Washington, DC - Zero to Three's annual conference provides professionals with the opportunity to enhance their knowledge about early childhood development through interactive sessions and networking opportunities with colleagues and leaders in the field.
March 14, 2012 - March 16, 2012
Salt Lake City, UT - At this conference, participants will learn about and discuss research and best practices involving the use of technology in early childhood education.
March 28, 2012 - March 31, 2012
Washington, DC - This conference will challenge attendees to consider how to provide a positive childhood experience for the youth of the world.
April 30, 2012 - May 3, 2012
Greensboro, NC - This conference provides professional development for early care and education leaders dedicated to improving access to and the quality of early childhood programs.

Early Education News Roundup

November 17, 2011
The Washington Post
In a growing number of families across the country, infants and toddlers are deftly swiping and tapping away even as they wobble toward their first steps. For children 2 or younger, all those screens can have a negative effect on development, according to a recent statement by the American Academy of Pediatrics.
November 16, 2011
Corvallis Gazette-Times, Corvallis, OR
Child care costs have increased significantly during the last decade in Oregon, while wages have remained flat or increased slightly, and a new report studying child care in Oregon found that the cost of child care increased 7 percent more than family incomes between 2004 and 2010.
November 15, 2011
Anchorage Daily News
When children are given the benefit of early childhood education, risk factors can be identified and addressed early, stronger communities forged, and positive early life experiences created so students enter school eager and ready to learn.
November 13, 2011
The Star-Ledger
When done right, early childhood programs have shown promising success. They give poor kids a leg up, which helps them make better choices later in life.
November 12, 2011
Observer-Dispatch, Utica, NY
Determining exactly how good a pre-K program is, and how ready students such as Dominick will be for kindergarten are two big parts of a new push to standardize curriculum and testing across the state.
November 11, 2011
The Washington Post
Schools Chancellor Kaya Henderson is placing a large bet on a curriculum called Tools of the Mind that is adapted from Vygotsky's work. It uses carefully guided play to stimulate what neuroscientists call "executive function": a combination of memory, impulse control, persistence and flexibility that researchers say may be an even more powerful determinant of educational success than IQ.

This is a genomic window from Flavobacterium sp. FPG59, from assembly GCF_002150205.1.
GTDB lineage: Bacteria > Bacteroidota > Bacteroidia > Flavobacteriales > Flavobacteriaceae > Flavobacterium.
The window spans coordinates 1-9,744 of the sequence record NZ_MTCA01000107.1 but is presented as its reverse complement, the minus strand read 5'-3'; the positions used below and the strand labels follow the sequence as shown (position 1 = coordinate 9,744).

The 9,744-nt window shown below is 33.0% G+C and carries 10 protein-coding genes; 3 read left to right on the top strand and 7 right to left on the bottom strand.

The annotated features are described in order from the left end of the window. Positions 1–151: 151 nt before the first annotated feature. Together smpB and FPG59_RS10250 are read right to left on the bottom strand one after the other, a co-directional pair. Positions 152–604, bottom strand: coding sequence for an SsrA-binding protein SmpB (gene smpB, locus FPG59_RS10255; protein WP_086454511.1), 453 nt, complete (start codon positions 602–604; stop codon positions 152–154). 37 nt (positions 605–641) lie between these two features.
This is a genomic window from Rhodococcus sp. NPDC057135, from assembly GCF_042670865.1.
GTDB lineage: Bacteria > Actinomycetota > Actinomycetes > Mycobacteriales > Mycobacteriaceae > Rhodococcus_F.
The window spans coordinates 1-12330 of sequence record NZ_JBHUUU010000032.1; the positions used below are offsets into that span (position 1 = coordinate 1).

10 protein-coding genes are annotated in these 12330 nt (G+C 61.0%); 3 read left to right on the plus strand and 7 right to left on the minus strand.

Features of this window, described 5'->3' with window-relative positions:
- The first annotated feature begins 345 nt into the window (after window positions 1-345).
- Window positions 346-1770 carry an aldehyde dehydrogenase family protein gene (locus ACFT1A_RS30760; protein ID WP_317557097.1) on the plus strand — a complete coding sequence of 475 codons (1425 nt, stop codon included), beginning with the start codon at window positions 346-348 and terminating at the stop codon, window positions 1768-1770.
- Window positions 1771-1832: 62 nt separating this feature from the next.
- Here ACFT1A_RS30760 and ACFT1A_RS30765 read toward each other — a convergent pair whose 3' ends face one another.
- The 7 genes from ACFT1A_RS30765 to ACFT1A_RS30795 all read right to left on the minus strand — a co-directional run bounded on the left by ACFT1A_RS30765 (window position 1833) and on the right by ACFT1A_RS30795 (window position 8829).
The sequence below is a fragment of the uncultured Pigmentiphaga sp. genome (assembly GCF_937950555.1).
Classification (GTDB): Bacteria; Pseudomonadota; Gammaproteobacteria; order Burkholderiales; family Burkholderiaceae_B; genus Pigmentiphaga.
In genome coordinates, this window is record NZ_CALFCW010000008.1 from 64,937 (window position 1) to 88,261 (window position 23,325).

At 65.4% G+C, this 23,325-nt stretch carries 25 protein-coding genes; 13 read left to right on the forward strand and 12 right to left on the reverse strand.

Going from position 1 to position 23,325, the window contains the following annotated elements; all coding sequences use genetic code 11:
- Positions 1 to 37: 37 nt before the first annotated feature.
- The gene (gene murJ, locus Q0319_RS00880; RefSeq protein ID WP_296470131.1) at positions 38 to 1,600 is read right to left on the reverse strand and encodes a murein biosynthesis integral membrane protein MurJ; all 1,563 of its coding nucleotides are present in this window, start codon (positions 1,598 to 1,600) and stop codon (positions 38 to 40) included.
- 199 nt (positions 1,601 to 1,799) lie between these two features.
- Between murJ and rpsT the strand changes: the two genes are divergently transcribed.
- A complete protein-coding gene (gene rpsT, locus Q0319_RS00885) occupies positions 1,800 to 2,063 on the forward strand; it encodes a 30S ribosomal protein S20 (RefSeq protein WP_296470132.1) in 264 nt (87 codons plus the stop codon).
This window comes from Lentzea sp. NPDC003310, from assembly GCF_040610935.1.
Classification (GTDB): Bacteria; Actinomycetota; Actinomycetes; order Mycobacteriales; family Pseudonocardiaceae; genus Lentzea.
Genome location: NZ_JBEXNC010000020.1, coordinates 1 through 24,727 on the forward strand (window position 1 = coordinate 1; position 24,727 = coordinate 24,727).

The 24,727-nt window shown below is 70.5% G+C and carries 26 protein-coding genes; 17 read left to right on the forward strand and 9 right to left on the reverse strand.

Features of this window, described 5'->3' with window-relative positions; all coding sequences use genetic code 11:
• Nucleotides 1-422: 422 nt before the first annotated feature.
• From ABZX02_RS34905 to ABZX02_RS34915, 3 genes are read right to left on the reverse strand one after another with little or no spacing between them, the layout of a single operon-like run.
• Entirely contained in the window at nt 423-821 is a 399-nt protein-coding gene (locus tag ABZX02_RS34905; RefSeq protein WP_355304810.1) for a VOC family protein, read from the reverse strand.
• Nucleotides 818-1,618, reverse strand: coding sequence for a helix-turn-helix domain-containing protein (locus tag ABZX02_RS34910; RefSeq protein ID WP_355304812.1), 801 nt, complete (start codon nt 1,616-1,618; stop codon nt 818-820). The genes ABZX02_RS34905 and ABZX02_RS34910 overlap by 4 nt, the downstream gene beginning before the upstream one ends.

November 9, 2011
KFSN TV, Fresno, CA
A new law will soon require kids to be 5 years old when entering kindergarten. The cutoff birthday will be September instead of December. The idea is to make sure 4-year-olds are not in kindergarten.
November 9, 2011
TIME Magazine
Just four years after the federally funded preschool program Head Start began in 1965, it was slapped by a report, commissioned by the Johnson Administration, that questioned its effectiveness. Forty years later, not much has changed. While Head Start's aim to prepare low-income students for kindergarten is noble, it's still faces questions about its demonstrable benefits.
November 8, 2011
The New York Times
Declaring that investments in early education are critical to the future competitiveness of the United States, Mr. Obama said that the government would, for the first time, require Head Start programs to meet certain standards to qualify for renewal of federal grants.
November 7, 2011
The Grand Rapids Press
As proposed, the Office of Early Learning will operate as a central resource to ensure that support for high-quality early learning and development programs is coordinated within the Department and across federal agencies, in addition to managing outreach to the early learning community.
November 5, 2011
The Daily Times, Farmington, NM
The federal government on Thursday announced it will continue to fund the Navajo Head Start program at $29.3 million per year. The announcement comes after the Nation for months prepared for cuts to the program, which is chronically under-enrolled.

Resources

In light of the ESEA reauthorization hearings, this Pre-K Coalition report provides recommendations for how federal policy can better support early childhood education programs.
This report from the New America Foundation examines the current practices of teachers in pre-K through third grade classroom and offers recommendations for policymakers and teacher preparation programs.
A small study of children ages 14 months to 46 months found that when parents spoke to children about spatial concepts, like shapes and sizes, during everyday conversation, children had better spatial skills at age 4 ½ years old.
This case study from the Foundation for Child Development outlines how The New School Foundation helped establish a pre-K through third initiative in Washington state, providing a model for the rest of the nation.
New America Foundation's report discusses the education and preparation received by pre-K through third grade teachers.